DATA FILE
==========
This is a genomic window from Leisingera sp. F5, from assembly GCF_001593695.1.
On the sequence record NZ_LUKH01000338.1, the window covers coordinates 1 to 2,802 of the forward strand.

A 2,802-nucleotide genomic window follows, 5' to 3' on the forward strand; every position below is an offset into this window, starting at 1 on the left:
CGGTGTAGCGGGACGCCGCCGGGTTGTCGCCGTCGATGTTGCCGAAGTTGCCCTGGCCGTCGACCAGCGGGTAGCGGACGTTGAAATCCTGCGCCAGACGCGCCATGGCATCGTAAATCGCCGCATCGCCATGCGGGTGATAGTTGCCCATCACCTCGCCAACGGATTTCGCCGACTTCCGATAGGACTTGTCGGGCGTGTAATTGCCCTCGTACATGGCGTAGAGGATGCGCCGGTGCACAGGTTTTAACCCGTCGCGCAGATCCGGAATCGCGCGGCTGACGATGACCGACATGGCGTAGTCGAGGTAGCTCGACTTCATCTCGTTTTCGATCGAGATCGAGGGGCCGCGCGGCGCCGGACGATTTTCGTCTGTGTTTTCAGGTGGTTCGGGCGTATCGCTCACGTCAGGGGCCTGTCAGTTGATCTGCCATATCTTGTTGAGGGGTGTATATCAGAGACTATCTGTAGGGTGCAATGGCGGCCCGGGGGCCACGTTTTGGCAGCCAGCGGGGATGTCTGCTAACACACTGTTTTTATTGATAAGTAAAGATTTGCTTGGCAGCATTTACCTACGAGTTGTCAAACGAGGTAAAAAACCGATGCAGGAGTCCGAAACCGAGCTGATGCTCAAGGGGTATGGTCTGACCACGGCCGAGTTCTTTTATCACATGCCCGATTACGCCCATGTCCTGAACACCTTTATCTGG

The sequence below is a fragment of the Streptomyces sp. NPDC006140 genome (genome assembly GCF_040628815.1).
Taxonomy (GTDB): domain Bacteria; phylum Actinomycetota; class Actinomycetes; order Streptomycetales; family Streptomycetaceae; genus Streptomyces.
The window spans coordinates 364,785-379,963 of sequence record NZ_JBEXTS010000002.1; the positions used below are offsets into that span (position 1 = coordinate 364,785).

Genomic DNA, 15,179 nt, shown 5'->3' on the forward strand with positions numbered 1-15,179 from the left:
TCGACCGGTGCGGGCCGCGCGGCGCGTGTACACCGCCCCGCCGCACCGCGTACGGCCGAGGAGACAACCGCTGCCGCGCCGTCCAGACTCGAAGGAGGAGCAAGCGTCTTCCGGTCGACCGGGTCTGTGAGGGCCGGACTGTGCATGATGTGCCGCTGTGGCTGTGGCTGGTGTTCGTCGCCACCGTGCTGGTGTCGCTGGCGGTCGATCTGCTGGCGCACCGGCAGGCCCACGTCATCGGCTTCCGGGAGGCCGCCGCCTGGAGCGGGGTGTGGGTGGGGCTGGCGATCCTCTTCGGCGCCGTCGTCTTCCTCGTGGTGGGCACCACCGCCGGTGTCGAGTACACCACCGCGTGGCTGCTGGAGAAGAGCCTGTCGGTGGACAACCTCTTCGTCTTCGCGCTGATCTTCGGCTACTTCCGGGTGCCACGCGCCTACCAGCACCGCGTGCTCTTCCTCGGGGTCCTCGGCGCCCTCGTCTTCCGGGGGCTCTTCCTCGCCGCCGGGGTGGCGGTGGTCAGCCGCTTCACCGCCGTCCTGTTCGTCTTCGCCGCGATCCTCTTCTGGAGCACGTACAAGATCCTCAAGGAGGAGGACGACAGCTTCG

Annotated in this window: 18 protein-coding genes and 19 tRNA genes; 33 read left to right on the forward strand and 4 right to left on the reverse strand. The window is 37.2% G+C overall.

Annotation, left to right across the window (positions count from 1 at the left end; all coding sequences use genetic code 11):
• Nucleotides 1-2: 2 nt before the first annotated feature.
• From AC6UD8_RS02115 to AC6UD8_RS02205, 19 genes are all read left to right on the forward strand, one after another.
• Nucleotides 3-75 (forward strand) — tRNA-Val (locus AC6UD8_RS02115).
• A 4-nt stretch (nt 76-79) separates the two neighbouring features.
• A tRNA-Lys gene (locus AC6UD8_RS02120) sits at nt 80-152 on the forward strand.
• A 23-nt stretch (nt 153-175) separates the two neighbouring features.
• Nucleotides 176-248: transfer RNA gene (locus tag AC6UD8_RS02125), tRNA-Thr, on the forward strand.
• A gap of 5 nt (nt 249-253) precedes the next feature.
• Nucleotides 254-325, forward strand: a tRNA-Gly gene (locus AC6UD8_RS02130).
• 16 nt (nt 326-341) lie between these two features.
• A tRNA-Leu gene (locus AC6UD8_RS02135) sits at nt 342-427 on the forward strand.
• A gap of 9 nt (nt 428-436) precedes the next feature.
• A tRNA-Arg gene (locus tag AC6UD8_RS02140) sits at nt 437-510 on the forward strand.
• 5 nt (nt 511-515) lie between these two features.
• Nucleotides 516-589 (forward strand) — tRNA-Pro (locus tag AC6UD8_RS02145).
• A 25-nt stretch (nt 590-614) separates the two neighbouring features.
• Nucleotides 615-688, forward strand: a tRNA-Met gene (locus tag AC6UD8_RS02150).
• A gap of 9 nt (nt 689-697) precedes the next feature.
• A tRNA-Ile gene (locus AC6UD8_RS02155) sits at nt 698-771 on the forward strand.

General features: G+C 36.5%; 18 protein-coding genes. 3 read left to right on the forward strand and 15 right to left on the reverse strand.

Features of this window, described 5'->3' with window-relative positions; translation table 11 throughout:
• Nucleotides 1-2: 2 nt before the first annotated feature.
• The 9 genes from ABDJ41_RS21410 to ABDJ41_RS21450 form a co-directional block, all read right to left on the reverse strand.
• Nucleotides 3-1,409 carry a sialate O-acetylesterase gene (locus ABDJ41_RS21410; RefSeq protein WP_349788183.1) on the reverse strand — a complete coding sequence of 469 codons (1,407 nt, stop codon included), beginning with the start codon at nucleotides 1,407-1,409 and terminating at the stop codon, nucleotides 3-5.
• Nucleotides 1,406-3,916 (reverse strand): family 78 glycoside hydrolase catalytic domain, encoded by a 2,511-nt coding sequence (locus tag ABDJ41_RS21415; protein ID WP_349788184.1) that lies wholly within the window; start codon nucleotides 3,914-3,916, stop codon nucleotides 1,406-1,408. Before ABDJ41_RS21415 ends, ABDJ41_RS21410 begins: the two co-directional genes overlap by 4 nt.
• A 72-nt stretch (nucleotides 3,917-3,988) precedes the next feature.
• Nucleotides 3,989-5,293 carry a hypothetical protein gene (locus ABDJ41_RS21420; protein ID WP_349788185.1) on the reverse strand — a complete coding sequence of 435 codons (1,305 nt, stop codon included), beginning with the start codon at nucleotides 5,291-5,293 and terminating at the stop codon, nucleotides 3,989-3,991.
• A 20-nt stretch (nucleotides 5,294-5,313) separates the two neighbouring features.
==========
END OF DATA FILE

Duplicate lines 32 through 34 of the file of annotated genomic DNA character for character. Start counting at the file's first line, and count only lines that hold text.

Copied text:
Features of this window, described 5'->3' with window-relative positions; translation table 11 throughout:
• Nucleotides 1-2: 2 nt before the first annotated feature.
• The 9 genes from ABDJ41_RS21410 to ABDJ41_RS21450 form a co-directional block, all read right to left on the reverse strand.